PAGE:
Field trip to Spring Canyon, land owned and managed by Audubon members Tom and Helen Roth. Their property is in the Apalachicola River Basin and is being restored ecologically by the owners.
Meet at the entrance to the property at 9:00 a.m. (directions will be provided upon registration). Or carpool from the DEP/Commonwealth Coppertop Building parking lot, leaving at 8:15 a.m. Helen Roth will go early to the property to greet people at the gate. Donna Legare will meet the carpoolers. The field trip is free, but please call Donna at (850)386-1148 to sign up so we know how many to expect and how many plan to carpool.
About Spring Canyon:
Spring Canyon is a 100 acre tract of land located within the Appalachicola River basin along the headwaters of Crooked Creek in Southwest Gadsden County. It has steephead ravines and seepage streams that divide the sandhill uplands into four separate sections.
When Helen and Tom Roth acquired the property in 2008, they began a continual process of learning what they need to do to be good land stewards. The good news was that there were a lot of mature, flat-top, and cat-faced longleaf pines and existing wiregrass, but the bad news was that the ecosystem was suffering from a long period of fire exclusion resulting in so much hardwood encroachment that one could barely see the longleaf pines.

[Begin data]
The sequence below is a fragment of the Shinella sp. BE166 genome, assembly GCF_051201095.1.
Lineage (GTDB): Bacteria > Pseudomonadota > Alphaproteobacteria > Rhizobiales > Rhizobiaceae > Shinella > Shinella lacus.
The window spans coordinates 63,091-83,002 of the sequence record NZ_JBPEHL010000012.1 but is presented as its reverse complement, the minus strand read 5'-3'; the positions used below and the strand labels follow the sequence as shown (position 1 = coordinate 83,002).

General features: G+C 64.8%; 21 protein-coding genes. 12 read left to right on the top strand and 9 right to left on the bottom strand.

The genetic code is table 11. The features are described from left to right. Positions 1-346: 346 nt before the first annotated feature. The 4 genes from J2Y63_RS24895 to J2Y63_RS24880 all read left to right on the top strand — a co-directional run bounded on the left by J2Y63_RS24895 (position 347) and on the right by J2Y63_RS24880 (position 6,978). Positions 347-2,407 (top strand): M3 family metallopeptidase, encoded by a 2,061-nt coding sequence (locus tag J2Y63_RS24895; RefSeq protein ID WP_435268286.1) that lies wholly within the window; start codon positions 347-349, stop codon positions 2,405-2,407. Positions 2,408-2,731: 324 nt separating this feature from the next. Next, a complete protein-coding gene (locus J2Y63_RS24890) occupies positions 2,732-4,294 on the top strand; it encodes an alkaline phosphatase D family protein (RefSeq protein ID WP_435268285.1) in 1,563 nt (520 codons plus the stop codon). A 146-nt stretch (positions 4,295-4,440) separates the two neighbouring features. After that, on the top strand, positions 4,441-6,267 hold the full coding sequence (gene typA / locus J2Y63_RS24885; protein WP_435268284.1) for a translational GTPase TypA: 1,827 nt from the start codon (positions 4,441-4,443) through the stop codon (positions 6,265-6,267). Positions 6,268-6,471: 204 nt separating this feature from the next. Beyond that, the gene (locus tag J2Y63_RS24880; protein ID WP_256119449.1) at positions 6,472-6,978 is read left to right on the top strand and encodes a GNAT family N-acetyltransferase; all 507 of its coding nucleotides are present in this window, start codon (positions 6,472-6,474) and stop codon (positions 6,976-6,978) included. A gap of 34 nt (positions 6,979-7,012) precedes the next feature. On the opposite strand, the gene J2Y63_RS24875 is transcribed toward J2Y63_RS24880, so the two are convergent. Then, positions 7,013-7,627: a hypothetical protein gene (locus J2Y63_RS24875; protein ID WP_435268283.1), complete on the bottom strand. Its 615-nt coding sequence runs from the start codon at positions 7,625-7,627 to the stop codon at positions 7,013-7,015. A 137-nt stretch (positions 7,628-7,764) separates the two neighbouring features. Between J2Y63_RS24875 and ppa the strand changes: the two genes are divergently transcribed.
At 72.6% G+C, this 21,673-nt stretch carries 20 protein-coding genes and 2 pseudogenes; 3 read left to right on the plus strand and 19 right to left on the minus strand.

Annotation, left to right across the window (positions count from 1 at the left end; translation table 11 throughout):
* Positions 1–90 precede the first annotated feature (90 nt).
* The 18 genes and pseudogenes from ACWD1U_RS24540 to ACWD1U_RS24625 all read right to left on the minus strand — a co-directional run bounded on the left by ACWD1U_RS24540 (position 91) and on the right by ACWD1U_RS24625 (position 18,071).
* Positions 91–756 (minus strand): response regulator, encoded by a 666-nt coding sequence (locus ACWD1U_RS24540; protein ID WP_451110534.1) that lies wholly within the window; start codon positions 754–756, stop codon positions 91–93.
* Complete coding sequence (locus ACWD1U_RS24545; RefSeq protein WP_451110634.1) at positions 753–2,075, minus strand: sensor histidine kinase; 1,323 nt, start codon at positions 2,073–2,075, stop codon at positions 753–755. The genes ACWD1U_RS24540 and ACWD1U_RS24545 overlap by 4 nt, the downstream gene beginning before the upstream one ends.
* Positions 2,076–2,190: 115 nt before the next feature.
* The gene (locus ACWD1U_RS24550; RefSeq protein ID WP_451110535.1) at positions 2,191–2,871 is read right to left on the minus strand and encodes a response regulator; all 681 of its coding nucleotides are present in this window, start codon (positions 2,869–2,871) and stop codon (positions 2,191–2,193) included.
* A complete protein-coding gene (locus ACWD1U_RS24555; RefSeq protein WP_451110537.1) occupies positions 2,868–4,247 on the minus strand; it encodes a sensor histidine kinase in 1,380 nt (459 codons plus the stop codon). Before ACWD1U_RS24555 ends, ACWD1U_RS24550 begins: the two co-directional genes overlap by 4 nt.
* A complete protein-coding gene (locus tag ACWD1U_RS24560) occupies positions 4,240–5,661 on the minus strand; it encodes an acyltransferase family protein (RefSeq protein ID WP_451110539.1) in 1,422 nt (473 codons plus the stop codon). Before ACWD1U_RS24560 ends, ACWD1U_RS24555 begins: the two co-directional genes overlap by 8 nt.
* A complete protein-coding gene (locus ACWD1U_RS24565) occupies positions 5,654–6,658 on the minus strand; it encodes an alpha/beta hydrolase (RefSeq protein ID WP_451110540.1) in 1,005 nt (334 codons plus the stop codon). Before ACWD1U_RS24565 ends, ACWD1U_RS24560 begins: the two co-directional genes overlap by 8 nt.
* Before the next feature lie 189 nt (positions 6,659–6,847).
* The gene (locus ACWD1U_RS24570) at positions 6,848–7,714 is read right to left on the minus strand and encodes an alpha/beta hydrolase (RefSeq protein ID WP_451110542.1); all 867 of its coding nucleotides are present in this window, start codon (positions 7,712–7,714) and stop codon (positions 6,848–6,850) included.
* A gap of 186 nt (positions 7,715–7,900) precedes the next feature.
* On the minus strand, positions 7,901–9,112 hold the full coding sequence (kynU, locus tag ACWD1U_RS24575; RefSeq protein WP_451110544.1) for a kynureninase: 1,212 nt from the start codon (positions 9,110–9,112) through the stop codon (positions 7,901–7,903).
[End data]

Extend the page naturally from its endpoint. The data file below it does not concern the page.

The goals of their restoration projects for the 50 acres of uplands involves repeated prescribed burning and brush management techniques to remove the encroaching hardwood trees in order to get more light on the ground so natural regeneration can occur and the ground cover can flourish. This is a work in progress that began in 2011 and is still ongoing. Restoration has been completed on around 25 acres, another 10 acre section is waiting on an upcoming dormant season burn to consume the stacks of cut hardwoods and return nutrients to the soil, and the final 15 acres are still in their original condition. This allows for multiple “before, during, and after” views of adjacent sections to illustrate the ongoing restoration process which is providing improved habitat for gopher tortoises, birds, and other wildlife.
About the Hike:
It is approximately a 2 mile hike to make a loop around the property… will probably take around 3 hours… involves walking up and down slopes so wear good hiking boots… bring insect repellant, sunscreen, and a sun hat… bring water and a snack for the hike… bring lunch for after the hike… bring trekking poles or help yourself to a gift of a sparkleberry hiking pole (reusing some of the cut trees)…Also there are no toilet facilities so be prepared to “use the woods”. There are picnic tables.